"Moreover, I suspect that what happens in this world affects the other, despite everyone's wishes to the contrary. Even given the little I know of Voldemort," I hazarded, "I doubt that he'd stop with the Wizarding World; God alone knows what he'd do with the Muggle World, given half a chance."
Snape processed this silently, and then admitted, "I think that's an accurate hypothesis."
I turned and continued down the path, and after a moment's hesitation he joined me.
"A Muggle statesman once said, 'The only thing necessary for evil to triumph is that good men do nothing,'" I noted.
"Edmund Burke. And he wasn't Muggle," Snape volunteered; I glanced at him. "At least, there was Wizarding blood in there somewhere, though I don't believe he ever developed it. Albus would know," he added with amusement.
I let the facetious comment pass unremarked and steered the conversation back to other matters. "So you'll be going more frequently, then."
"Regrettably, yes. Albus and I anticipate an escalation in... hostilities fairly soon." He sighed heavily. "I wish, for your sake, that he would tell me why in bloody hell he wants you involved. I don't believe it's entirely for my benefit."
(That was an outright lie. Of course it wasn't for my sake: he was dying to know Headmaster's secret agenda -- as was I -- and it irritated him that Headmaster wasn't telling. I knew the feeling.)
"I think --" I began, and then abruptly cut myself off.
"Nothing." He snorted derisively, and I added defensively, "Look, it's just intuition, as you said -- I always try to justify things like that, it's a holdover from Acting --"
"You justify everything but my motives, it seems," he said sarcastically, and his tone told me he'd caught me in the fib.
I had tried, of course, but I'd given up. I knew nothing at all about his past, and while I could predict with some accuracy how and why he would react to things now, I'd no idea why the young man twenty-odd years ago had chosen to act as he had.
"You've generally been correct about everything else," Snape continued. "You might as well get on with it." He stopped in the path again and turned to me, arms folded across his chest.
I hated it when he went into Potions Master mode. He reminded me of my secondary-school maths teacher. It would be embarrassing, because I knew he would find it vastly amusing -- but he wouldn't give up until I confessed.
"I think... he wants there to be someone else who knows what's going on -- roughly, of course -- someone not in the direct line of fire, in whom you can confide, if necessary, when he's gone." There, I'd spit it out.
Snape's reaction was as extreme as I'd feared. His eyes widened, and he let out a scornful, "You're joking, surely."
He stared at me for another long moment, and then threw back his head and laughed honestly and loudly: it rang through the Quad and bounced off the stonework of the arcade.
"I told you it was just a feeling," I sulked.
"You're wrong," he choked out when he'd regained some measure of control. "Utterly, absolutely wrong -- you must be --"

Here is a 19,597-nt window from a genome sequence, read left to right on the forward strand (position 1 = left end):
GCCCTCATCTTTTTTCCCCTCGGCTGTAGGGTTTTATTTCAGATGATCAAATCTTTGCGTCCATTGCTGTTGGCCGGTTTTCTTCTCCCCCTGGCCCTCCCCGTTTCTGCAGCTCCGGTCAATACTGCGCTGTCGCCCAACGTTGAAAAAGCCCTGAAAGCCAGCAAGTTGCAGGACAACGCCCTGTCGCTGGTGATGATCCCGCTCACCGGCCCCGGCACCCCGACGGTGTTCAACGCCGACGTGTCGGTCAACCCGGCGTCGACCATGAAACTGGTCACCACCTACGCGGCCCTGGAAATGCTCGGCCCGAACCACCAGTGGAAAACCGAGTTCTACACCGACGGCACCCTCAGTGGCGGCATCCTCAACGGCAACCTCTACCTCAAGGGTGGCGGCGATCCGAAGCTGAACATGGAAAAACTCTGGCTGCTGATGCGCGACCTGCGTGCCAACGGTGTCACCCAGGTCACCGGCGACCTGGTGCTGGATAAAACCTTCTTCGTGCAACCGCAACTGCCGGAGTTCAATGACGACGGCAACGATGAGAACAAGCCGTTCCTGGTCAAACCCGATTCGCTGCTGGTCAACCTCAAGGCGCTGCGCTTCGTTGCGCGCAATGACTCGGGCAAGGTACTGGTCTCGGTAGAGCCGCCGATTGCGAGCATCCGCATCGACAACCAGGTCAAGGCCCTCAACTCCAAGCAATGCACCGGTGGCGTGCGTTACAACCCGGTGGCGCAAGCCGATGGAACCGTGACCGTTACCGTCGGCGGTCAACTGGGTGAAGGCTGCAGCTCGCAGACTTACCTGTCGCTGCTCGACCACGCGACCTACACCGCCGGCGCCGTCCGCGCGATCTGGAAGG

"I don't think so," I said sharply. "He's tired, Snape -- exhausted -- and at this point I wouldn't put it past him to do something drastic if it would end all this sooner."
He sobered as the full impact of what I'd said registered. His dark eyes locked with mine, and he suddenly looked shocked and lost.
"I sincerely hope you're wrong."
"So do I," I said savagely. "You have no idea how much I pray that I am. Don't you dare say anything to him --" I warned, and he cut me off.
"I won't." He ran an agitated hand through his hair. "It simply never occurred to me that Albus would...." He left off the thought as something above my head on the other side of the Quad caught his eye. "Bloody hell." He grimaced. "Did you know Hooch's rooms overlook the Quad? No --" he ordered sharply, and I curbed the impulse to look behind me. "Don't."
"Well, if you hadn't laughed your fool head off...." I noted reasonably.
He shook his head and slowly stepped toward me with a glint in his eyes.
Uh-oh. Something very, very bad was about to happen: the time for payback of the many teasings I'd inflicted upon him was evidently upon me.
"On the other hand," he drawled, "it's an excellent opportunity to add artistic verisimilitude to an otherwise bald and unconvincing narrative -- do forgive me," he said, smirking; and then he pulled me close to his body as he lowered his lips to mine.
After the initial shock, I did what any good actor would: I reciprocated and wrapped my arms around his torso, beneath the cloak. It wasn't the worst stage kiss I'd ever had, by any means: he was slightly hesitant, but clearly determined and inventive. He's had a brandy tonight, I thought idly as his lips left my mouth and moved, insistently, along my jawline and then below my ear, as he pulled aside my muffler for better access.
"Is she still -- don't do that," I jumped and whispered sharply, "unless you are entirely serious --"
He laughed shakily against my neck (which did nothing to improve matters as far as my knees were concerned), and then he wrapped his arm tightly around my waist and cradled my head in his other hand, fingers threaded through my hair.
"-- is she still watching?" I finally got out, breathless.